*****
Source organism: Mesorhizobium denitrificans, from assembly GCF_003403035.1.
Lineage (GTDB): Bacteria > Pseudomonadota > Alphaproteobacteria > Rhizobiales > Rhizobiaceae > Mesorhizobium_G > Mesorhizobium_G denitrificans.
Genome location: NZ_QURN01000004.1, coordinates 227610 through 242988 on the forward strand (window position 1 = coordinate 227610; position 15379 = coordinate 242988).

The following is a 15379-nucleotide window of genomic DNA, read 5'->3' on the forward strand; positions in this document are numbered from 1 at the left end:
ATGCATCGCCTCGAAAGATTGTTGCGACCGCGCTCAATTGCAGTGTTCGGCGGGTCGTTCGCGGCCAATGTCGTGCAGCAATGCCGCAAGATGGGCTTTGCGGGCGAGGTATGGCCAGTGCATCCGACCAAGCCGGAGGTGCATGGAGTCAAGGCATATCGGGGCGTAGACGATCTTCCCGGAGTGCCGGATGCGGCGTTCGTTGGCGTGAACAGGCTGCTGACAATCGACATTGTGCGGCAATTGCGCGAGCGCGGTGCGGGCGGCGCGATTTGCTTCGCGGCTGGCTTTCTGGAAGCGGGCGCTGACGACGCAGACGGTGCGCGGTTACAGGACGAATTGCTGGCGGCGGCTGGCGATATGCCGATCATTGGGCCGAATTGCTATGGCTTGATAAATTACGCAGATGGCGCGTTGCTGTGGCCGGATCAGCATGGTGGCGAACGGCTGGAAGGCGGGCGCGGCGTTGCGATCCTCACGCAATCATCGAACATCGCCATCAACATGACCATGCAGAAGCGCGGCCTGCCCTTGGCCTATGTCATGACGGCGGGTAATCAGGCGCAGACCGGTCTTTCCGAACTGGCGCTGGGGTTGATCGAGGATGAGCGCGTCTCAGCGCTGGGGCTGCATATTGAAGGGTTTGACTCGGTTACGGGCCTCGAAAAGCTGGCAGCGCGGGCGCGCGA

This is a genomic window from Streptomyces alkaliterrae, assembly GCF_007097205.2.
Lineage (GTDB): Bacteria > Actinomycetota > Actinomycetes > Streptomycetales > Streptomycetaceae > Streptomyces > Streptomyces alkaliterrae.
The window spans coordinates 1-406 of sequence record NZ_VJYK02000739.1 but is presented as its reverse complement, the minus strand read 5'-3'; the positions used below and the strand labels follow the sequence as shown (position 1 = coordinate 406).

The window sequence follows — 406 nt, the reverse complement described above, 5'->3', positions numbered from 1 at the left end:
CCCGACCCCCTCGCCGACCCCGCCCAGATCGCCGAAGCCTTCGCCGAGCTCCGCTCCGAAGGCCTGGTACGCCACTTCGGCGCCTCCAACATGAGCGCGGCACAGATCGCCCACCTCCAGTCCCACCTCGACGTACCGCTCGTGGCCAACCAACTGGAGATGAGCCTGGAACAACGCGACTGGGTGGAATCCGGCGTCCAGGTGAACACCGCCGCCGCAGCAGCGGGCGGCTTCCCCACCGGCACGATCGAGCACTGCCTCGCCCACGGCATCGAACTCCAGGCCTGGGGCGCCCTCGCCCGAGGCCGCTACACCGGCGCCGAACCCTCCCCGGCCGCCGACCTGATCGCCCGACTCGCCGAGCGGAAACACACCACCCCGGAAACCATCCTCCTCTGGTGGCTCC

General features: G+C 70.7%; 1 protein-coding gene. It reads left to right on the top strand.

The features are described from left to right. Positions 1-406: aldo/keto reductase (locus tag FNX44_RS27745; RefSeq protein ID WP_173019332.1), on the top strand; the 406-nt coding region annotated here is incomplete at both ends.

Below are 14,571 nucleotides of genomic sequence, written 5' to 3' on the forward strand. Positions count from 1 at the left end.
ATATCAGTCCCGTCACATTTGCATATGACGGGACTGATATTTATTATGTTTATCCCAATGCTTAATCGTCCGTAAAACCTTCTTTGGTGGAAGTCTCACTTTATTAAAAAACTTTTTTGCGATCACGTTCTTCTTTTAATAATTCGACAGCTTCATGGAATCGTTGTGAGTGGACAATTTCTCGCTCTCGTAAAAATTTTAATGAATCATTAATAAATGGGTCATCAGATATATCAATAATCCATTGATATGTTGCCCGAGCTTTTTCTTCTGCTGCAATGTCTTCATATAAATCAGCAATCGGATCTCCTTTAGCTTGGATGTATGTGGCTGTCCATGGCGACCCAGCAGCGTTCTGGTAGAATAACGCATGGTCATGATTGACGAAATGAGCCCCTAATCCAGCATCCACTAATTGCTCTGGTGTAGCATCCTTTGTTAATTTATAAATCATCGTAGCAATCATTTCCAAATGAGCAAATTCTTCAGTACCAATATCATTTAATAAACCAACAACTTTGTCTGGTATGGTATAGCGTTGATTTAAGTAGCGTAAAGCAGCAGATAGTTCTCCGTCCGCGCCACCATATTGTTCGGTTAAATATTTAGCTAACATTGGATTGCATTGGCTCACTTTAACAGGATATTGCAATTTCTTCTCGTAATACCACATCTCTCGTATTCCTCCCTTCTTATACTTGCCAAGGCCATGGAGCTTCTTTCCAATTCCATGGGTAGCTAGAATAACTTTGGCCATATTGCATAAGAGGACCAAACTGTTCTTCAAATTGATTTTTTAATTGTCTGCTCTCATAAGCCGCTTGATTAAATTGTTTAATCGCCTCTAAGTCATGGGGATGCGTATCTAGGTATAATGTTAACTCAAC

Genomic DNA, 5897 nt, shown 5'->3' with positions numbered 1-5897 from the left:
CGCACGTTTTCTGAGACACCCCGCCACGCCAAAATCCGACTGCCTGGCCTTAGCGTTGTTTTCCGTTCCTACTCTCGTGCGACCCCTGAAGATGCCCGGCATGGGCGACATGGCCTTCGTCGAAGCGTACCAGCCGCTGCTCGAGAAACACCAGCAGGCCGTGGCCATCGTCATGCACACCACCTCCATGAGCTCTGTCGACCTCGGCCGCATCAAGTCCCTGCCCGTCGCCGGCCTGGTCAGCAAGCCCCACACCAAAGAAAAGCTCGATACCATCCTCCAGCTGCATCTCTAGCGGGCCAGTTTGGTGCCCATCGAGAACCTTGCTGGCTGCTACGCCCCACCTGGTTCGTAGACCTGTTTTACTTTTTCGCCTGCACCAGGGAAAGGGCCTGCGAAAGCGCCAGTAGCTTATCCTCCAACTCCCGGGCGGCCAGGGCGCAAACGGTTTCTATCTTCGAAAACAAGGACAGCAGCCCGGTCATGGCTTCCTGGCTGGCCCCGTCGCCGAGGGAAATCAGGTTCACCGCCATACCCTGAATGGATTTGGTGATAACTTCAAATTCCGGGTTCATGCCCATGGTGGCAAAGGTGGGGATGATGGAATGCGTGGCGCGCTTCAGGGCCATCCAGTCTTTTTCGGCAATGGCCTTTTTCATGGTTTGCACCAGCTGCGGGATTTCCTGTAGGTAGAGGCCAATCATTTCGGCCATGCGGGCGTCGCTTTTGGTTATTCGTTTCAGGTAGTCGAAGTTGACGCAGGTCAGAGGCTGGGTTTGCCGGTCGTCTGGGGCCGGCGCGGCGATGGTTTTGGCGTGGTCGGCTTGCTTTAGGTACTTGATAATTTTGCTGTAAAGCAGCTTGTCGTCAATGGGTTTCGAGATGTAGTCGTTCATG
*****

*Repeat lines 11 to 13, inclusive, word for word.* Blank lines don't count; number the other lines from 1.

General features: G+C 70.7%; 1 protein-coding gene. It reads left to right on the top strand.

The features are described from left to right. Positions 1-406: aldo/keto reductase (locus tag FNX44_RS27745; RefSeq protein ID WP_173019332.1), on the top strand; the 406-nt coding region annotated here is incomplete at both ends.

Below are 14,571 nucleotides of genomic sequence, written 5' to 3' on the forward strand. Positions count from 1 at the left end.